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U.S. athletes travel overseas for events

16 February 2007

By Dave Ungrady

With no U.S. indoor meets scheduled this weekend, some American athletes are traveling far to find competition. No professional invitational meets are scheduled this weekend in the United States, allowing many American track and field athletes a weekend off to rest for the U.S indoor championships Feb. 24 and 25 in Boston following three consecutive weekends of competition.

Still, close to two dozen others are traveling abroad, and none farther than the five U.S. athletes headed to Australia to compete in the Telstra A-Series meet in Sydney, part of a four-meet outdoor pro series that started in January and runs through mid-March.

The athletes include Shawn Crawford, 200-meter champion at the 2004 Summer Olympics; Michelle Perry, 100-meter hurdles champion at the 2005 world championships; John Moffitt, long jump silver medalist at the 2004 Summer Olympics; LaShawn Merritt, 4 x 400-meter relay winner at the 2005 outdoor world championships; and Kristin Heaston, shot put winner at the 2005 U.S. outdoor championships.

Crawford has won three consecutive 60-meter races in the United States, including one at the Tyson meet last weekend. He will compete in the 100 meters in Sydney.

"I'm not here for a holiday, I'm here to run," Crawford said on athletics.com.au. "I would be really surprised if I break 10 seconds on Saturday night."

Merritt, the 2006 U.S. outdoor runner-up in the 400 meters, is the headliner in that event in Sydney.

"This is nothing major for me, but I'm going to compete in a nice meet and get some nice training in," Merritt said.

Merritt performed a major feat last weekend at the Tyson's Invitational in Arkansas. After winning the 400 meters in a 2007 world best 45.51, Merritt returned 90 minutes later to run the anchor leg for a U.S. team that was trying to set a world record in the 4 x 400-meter relay.

When he received the baton, Merritt found himself in a situation he had never experienced -- a position 15 meters behind the leader. He ran a blistering 44.62 split (the world indoor record is 44.57) and caught the lead runner, freshman LeJerald Betters of Baylor University, about 10 meters before the finish line.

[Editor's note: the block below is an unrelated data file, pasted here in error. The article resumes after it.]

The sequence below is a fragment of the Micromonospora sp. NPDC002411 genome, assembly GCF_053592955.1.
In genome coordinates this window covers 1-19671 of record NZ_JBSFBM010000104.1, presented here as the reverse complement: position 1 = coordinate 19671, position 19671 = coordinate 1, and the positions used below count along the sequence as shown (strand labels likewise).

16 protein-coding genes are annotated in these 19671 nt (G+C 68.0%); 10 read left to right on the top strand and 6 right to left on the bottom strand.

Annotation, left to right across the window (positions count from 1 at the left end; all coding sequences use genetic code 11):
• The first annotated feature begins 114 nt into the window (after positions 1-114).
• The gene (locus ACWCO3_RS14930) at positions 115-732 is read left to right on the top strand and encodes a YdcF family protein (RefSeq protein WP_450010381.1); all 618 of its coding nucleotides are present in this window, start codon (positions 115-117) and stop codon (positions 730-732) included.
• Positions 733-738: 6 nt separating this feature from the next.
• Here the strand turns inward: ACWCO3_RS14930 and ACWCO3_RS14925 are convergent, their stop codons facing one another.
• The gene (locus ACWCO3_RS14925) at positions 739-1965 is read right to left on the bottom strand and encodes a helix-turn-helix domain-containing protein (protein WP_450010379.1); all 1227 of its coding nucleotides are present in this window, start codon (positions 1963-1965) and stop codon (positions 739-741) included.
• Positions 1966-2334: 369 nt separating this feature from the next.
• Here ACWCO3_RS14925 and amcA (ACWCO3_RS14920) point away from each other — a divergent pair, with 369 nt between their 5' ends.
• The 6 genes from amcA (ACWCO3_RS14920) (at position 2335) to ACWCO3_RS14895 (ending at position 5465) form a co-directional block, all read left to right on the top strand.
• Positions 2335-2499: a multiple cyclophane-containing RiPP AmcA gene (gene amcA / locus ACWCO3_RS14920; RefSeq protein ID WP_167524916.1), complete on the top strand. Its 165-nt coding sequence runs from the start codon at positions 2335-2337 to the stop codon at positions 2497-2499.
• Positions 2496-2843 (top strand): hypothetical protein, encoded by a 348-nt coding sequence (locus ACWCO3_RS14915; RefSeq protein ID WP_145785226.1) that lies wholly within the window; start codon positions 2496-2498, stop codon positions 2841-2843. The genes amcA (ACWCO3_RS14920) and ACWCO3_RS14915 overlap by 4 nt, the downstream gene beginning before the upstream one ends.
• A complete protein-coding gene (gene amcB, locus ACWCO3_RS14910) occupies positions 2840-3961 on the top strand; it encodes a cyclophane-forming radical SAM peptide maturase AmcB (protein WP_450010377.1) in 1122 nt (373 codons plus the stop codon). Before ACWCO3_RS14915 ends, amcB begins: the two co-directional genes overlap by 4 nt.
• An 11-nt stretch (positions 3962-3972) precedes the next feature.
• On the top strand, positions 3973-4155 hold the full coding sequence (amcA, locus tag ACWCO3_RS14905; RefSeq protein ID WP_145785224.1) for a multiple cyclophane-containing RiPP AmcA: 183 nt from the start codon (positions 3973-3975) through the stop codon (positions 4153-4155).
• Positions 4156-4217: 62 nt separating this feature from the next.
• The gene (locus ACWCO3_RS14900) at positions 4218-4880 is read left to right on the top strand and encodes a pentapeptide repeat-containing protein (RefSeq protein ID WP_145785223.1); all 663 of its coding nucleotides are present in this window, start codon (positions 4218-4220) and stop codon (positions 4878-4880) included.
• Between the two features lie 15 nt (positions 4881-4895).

"I felt relaxed," Merritt said of his anchor leg. "I didn't try to get out too hard. My plan was just to run and get close, creep up on the guy. I waited for him to drift back a little bit, when he did, I went by him. When I got the baton I knew we were off pace for the world record. I was just thinking let's get this victory."

The U.S. team won in 3:04.97, well off the world record of 3:02.83. Baylor finished in 3:05.14.

"He's a fast dude," Betters, a two-time high school All-American, said of Merritt. "I was running scared the whole race. When I got to the last 40 meters, and I was winning, my eyes were big. He's got the quietest feet in the world. But it was an honor being beat by him. I know he's a pro. He's not a normal athlete."

Another American who shined at the Tyson meet has completed her indoor campaign after just one race. Allyson Felix set an American record in the 300 meters by winning in 36.33, beating the previous record by .34 seconds. Felix, a student at UCLA and the 2005 outdoor world champion in the 200 meters, will not compete again until the outdoor season.

Merritt will run the 400 meters and Crawford the 200 meters at another Telstra-A Series meet on March 2 in Melbourne.

Merritt, who endured a bout of food poisoning earlier this week, is considering a return to the United States for the indoor championships, where he'll try to claim the $25,000 top prize awarded to the winner of the Visa Championship Series. Merritt sits in second place, 11 points behind American shot putter Christian Cantwell, who is among the U.S. athletes competing this weekend at the Norwich Union Grand Prix meet in Birmingham, England. To claim the $25,000, Merritt would have to finish faster than the world indoor best of 45.51 he ran at the Tyson meet.

U.S. middle distance runner Alan Webb had planned to make the Tyson meet his last stop of the 2007 indoor circuit. But Webb suffered a head cold late last week and pulled out of the 3,000-meter race in that meet. He said Thursday that he plans to compete in the mile at the U.S. indoor championships. He last competed at the Millrose Games on Feb. 2, when he ran a disappointing 4:04:86 in the Wannamaker mile.

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